Just be clear, this episode is about the Rogue One Teaser Trailer released in April and not the Rogue One Trailer Trailer released in August. Dave and Steve have no idea what happens in the latter. Because this episode came out on June 27th and not September 26th.

  • Intro Clip: Rogue One: A Star Wars Story.
  • Dave tries to prevent Steven from being a weirdo.
  • “Force Badassery”.
  • Sometimes a title is just a title, guys.
  • Organa’s Eleven
  • Many Bothans died to fact check this podcast.
  • Are they going to de-age Carrie Fischer for this film? If so, which of the Michaels will be: Caine, Douglas, or Downey Jr.?
  • Steven proves, yet again, that he is racist towards English people with his Downton Abbey assumptions.
  • Yeah, sure guys. As if anyone believes that you know Primetime Emmy Award winning actor, Tatiana Maslany.
  • Caroline Blakiston portrayed Mon Mothma in Return of the Jedi; Genevieve O’Reilly portrayed the same character in both Revenge of the Sith and Rogue One; and Kath Soucie voiced that character in Clone Wars.
  • Dave says “less” when he means “fewer”.
  • Dave describes an axe fight as intimate.
  • Steve, normally a “can do” person, doesn’t really believe himself able to make a Death Star.
  • Dave does the accents for everyone from the trailer.
  • Darth Vader is the Kylo Ren of the Star Wars universe.
  • Why do Dave and Steve refer to Forest Whitaker as “our man”? Is this another Tatiana Maslany thing?
  • Steve does the accent thing too. Then Dave and Steve talk over each other, doing the accent thing.
  • Steve puts his single semester of Engineering to good use and explains the nature of fluid dynamics to Dave.
  • It’s Kathleen Kennedy whose job it is to Make Star Wars Great Again.
  • Dave and Steve promise to give this treatment to the trailer trailer, whenever it eventually comes out. They are lying liars though, so that probably won’t happen.
  • This will be the last episode of The Style Guide for the summer, but worry not faithful listener, Dave and Steve will be back soon enough. See you in a few months!
The Style Guide
Ep. 42: Tatooine Doesn't Have Any Beaches
Ep. 41: Everyone In France Seems Pretty Terrible

Ep. 41: Everyone In France Seems Pretty Terrible

Episode 41, ‘Everyone in France seems pretty terrible’, on Perfume: The Story of a Murderer

This week, Dave and Steve take on the rough and tumble world of fragrant essential oils, aroma compounds, fixatives, and solvents. That’s right, they watched and read Perfume: The Story of a Murderer by Patrick SĂĽskind. You’ll pay for the whole seat, but you’ll only need the edge. While ths episode never goes into territory that would require an “explicit” tag, if there was the option of adding “mildly uncomfortable”, that would certainly be on here.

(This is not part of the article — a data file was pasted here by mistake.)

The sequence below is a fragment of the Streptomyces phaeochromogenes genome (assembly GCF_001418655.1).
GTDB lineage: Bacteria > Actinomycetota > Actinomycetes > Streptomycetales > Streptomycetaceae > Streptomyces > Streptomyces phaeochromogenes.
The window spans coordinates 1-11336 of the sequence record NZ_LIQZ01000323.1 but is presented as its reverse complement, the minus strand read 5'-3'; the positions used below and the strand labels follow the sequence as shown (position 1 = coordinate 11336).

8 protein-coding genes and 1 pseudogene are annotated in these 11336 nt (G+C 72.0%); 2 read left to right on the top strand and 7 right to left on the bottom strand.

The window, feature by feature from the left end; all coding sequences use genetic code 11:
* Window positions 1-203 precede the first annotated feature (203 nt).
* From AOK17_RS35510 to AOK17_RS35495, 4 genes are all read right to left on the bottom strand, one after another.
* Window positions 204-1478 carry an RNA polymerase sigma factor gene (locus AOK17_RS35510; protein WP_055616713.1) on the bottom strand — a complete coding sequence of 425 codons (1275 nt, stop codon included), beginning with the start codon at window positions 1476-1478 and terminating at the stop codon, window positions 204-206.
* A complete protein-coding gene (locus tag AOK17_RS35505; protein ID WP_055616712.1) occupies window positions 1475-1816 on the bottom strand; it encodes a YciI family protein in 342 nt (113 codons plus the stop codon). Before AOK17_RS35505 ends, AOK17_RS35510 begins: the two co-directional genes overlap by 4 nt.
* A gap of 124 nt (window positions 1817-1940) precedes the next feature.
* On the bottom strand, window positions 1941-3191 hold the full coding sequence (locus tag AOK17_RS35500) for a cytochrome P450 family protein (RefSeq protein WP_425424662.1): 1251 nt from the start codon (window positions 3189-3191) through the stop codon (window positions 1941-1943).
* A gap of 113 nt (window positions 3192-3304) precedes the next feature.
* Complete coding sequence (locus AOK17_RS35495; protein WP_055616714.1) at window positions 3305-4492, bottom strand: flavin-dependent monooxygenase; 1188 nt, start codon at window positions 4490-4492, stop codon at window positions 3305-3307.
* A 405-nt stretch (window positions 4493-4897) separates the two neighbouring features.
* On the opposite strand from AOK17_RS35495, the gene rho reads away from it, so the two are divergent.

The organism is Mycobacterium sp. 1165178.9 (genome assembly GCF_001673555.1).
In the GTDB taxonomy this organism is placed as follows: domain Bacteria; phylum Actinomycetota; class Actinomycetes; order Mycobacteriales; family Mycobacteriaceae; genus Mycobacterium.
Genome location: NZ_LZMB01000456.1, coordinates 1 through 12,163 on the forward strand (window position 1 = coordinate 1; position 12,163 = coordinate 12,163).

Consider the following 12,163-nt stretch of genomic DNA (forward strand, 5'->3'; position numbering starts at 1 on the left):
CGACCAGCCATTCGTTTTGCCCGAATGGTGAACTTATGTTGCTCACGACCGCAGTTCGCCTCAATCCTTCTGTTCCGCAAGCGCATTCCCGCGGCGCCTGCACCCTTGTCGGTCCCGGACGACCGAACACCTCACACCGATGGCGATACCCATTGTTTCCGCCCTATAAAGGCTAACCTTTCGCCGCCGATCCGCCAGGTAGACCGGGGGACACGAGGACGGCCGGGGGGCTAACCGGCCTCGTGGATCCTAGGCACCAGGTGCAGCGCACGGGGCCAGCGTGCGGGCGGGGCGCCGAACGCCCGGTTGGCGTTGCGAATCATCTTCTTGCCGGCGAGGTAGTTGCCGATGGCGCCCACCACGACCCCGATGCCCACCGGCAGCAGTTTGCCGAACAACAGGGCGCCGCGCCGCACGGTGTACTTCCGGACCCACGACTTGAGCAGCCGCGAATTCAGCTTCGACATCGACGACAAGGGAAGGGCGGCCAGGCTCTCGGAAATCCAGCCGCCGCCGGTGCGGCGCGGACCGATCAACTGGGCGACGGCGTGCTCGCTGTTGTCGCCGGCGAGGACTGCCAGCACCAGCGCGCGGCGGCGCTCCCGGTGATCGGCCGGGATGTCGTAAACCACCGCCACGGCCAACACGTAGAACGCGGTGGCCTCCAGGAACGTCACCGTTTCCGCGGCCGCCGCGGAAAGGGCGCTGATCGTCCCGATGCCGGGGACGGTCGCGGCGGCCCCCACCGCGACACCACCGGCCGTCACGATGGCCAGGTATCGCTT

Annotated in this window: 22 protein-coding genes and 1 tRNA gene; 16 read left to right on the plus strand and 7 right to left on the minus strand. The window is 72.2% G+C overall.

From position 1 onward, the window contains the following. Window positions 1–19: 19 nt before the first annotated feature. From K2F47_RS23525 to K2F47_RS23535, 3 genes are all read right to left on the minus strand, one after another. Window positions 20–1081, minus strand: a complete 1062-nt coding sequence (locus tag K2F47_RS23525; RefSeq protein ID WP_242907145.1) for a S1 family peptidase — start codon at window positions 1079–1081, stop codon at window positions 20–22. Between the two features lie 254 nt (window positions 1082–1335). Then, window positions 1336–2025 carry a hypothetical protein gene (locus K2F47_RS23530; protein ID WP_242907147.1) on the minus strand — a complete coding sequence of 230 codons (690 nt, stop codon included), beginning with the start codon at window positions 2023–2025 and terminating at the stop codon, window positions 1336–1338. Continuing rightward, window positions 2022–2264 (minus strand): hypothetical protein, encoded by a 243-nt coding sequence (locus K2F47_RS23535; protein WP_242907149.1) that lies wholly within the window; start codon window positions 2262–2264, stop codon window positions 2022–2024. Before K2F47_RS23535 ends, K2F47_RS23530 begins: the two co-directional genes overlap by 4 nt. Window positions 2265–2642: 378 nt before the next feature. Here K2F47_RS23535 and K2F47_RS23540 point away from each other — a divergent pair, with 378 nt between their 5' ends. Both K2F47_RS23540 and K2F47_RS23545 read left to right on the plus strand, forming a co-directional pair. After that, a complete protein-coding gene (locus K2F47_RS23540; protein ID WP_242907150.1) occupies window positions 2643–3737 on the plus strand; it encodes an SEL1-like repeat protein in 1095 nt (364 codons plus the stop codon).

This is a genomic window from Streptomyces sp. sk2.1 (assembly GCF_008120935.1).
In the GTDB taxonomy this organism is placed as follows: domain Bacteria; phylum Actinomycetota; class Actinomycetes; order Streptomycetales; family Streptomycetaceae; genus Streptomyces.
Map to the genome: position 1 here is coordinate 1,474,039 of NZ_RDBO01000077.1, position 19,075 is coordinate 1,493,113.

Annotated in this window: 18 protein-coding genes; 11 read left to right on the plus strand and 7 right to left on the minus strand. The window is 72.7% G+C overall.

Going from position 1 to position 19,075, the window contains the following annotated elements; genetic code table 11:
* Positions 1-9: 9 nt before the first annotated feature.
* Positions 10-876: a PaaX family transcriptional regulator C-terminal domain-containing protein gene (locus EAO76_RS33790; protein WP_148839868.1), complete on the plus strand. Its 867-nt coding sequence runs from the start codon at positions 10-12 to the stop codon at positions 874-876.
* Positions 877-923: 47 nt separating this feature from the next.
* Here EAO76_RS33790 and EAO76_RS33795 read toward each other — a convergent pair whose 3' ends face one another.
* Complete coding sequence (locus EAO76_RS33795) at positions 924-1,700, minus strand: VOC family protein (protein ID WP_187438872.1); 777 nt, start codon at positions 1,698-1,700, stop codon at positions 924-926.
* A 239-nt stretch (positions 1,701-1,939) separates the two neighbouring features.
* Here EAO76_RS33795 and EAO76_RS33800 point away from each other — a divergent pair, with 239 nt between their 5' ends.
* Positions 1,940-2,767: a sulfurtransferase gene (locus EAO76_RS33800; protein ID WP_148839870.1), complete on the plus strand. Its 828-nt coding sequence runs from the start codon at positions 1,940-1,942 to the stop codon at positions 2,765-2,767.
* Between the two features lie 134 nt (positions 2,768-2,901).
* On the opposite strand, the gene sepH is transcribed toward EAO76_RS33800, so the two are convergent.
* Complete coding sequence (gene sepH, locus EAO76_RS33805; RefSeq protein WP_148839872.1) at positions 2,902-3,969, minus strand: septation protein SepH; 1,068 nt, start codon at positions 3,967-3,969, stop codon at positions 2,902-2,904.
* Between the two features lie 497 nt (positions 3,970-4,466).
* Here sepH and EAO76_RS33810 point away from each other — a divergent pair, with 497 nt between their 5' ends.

• Intro Clip: Perfume: The Story of a Murderer.
  • Dave and Steve agree not to change something that’s working.
  • Dave and Steve change something that’s working.
  • Steve doesn’t like anyone.
  • Dave doesn’t approve of Steve as a sexual creature.
  • Dave rubs his knowledge of French in Steve’s ignorant face.
  • Steve is grossed out by concept of birth.
  • “Pitiable” means deserving or arousing pity. “Pitbull” is a type (not breed) of dog. “Pit Bull” a rapper best known for his role in the hit videogame Scarface: The World Is Yours. But “pitable” doesn’t mean anything Steve.
  • Steve spends a lot of time talking about how attractive Ben Whishaw is. Dave seems to agree just to get Steve to stop talking about it.
  • Standing offer: $20 to anyone who guesses Dave’s favorite smell before he says it.
  • Maybe “pitable” is commonly used in the fruit world to describe drupes?
  • “How did you like the murder?” is a sentence that will come back to haunt both Dave and Steve at some point in their lives.
  • Especially when Dave starts describing it as “beautiful”.
  • Steve’s key insight this week is that scent is different than sight.
  • The editor had the ability to remove the noise of Dave stretching, but deliberately chose not to. For those that want to skip right to it, check out the 32 minute 26 second mark. You’re welcome.
  • Shoutout to friend of the show, Scott Thompson.
  • Or perhaps “pitable” is used by hunters to describe terrain which can easily be transformed into a rudimentary animal trap?
  • Dave and Steve would never be aroused by nudity. Nope. They’re upstanding citizens.
  • Religion, love, and eating your neighbour: The importance of setting goals.
  • Neither Dave nor Steve end the episode by saying, “Smell ya later!”. Missed opportunity.
The Style Guide
Ep. 41: Everyone In France Seems Pretty Terrible